Understanding Your Biomechanics: How Feet And Ankles Work


If you are a hands-on person who learns best when you can tinker around and take things apart to see how they work, you might be interested in learning more about biomechanics—the way your body moves during activity. We are going to “take apart” your lower limbs to explain foot and ankle biomechanics, so you can understand the source of your foot problems.

Deconstructing Your Feet and Ankles

Foot ExaminationThe ankle is the joint where your foot and leg meet. The two lower leg bones (tibia and fibula) sit on top of—and are connected to—the talus to form this joint. The ankle joint allows you to move your foot up and down. The talus in turn rests on and is connected to the calcaneus (heel bone). This subtalar joint allows foot movement from side to side.

Ahead of these joints is your midfoot, containing the navicular, cuboid, and three cuneiform bones. These work with the metatarsal and toe bones in your forefoot to form your foot structure, act as shock absorbers during your stride, and propel your body forward (or other directions) when walking.

This bone structure is surrounded by ligaments that hold it in place, tendons that connect it to muscles that make it move, blood vessels that feed the cells and carry away waste, and nerves that send information to and from your brain. Finally, all of these are covered by skin and nails that protect the other tissues from damage and infection. Quite a complex machine, isn’t it?

When Your Foot Machine Doesn’t Work As It Should

To understand the biomechanics of your feet, you need to look at your gait—how your foot moves as you walk. During a normal stride, your heel will contact the ground first—the strike. As your body moves ahead, your weight rolls forward onto your midfoot—the stance. The arch structure relaxes and rolls inward (pronates) for a moment so your weight is spread evenly over the foot. When your body continues forward, the foot rolls back to the outside a bit (supinates) and rests on the toes to push off—the heel lift. Finally, you lift the entire leg and move it forward—the swing—to plant the heel again. This completes one gait cycle.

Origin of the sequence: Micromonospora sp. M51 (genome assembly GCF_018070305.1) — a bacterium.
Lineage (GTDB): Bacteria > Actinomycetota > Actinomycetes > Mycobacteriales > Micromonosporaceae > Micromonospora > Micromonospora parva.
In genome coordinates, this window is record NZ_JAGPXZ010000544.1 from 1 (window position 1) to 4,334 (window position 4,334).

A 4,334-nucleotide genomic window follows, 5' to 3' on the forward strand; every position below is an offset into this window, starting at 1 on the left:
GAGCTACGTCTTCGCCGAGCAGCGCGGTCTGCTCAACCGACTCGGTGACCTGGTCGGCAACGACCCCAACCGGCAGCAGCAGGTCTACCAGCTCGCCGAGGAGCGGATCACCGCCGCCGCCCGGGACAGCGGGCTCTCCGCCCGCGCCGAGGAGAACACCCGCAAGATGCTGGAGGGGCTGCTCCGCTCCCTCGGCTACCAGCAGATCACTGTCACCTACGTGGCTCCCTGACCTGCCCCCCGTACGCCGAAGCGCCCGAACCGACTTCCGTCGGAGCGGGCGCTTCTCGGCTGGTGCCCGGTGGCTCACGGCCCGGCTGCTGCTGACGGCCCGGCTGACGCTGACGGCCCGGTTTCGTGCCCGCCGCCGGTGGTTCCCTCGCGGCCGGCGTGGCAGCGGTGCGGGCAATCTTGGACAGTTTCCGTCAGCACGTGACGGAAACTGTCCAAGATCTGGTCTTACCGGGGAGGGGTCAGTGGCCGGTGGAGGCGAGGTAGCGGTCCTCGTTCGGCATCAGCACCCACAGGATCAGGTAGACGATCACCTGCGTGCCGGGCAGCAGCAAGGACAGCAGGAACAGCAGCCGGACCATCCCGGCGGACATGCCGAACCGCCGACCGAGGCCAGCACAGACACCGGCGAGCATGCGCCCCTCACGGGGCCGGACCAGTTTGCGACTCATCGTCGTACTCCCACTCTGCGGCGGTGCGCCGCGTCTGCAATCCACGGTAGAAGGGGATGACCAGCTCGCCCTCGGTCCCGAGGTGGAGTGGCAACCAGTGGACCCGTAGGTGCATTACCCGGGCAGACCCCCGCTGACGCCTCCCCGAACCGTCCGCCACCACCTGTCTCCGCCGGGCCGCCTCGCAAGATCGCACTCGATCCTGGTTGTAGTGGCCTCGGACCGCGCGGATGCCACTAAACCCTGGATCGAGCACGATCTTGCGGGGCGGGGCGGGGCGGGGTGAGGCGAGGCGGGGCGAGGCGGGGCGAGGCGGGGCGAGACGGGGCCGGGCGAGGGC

Foot problems often result when weak muscles, tendons, or ligaments cause the foot to roll too far one way or the other (overpronation or supination). This can cause bones to get out of alignment and bear pressure in ways they weren’t meant to. It can lead to problems like bunions, toe deformities, metatarsalgia (forefoot pain), fallen arches, sprains, shin splints, and many other conditions that cause pain and limit your ability to move about. Because your entire skeleton depends on the foundation—your feet—problems there can extend all the way up to your hips, spine and neck as well.

You Need Help from the Foot and Ankle Biomechanics Experts

If you are experiencing pain in your feet or ankles, an injury, weakness, numbness, slow healing, or other problems, don’t wait to see if everything resolves on its own. The golden rule for podiatrists might be: “catch and treat it early.” There is no substitute for prompt action when something goes wrong with your feet or ankles. The sooner you get treatment, the easier and faster your recovery will be, and the less risk you will have of a small problem turning into a chronic, debilitating condition.

In the Denver area, call Rocky Mountain Foot & Ankle Center at (303) 423-2520, or request an appointment through this website. We have four locations to serve you in Golden, Wheat Ridge, Granby, and Evergreen. Our foot specialists—Dr. Matthew Paden, Dr. Brett D. Sachs, and Dr. Dustin Kruse—are expert at analyzing your biomechanics and determining the best treatment for your foot condition, from conservative therapies like custom orthotics to the most complicated surgery if needed.

For general information about your feet, click on the picture of our book—Step Wise: A User’s Guide to Foot and Ankle Health—and request a copy free of charge. We look forward to getting and keeping your feet and ankles in great shape!

Photo Credit: Alexis VIA pixabay.com

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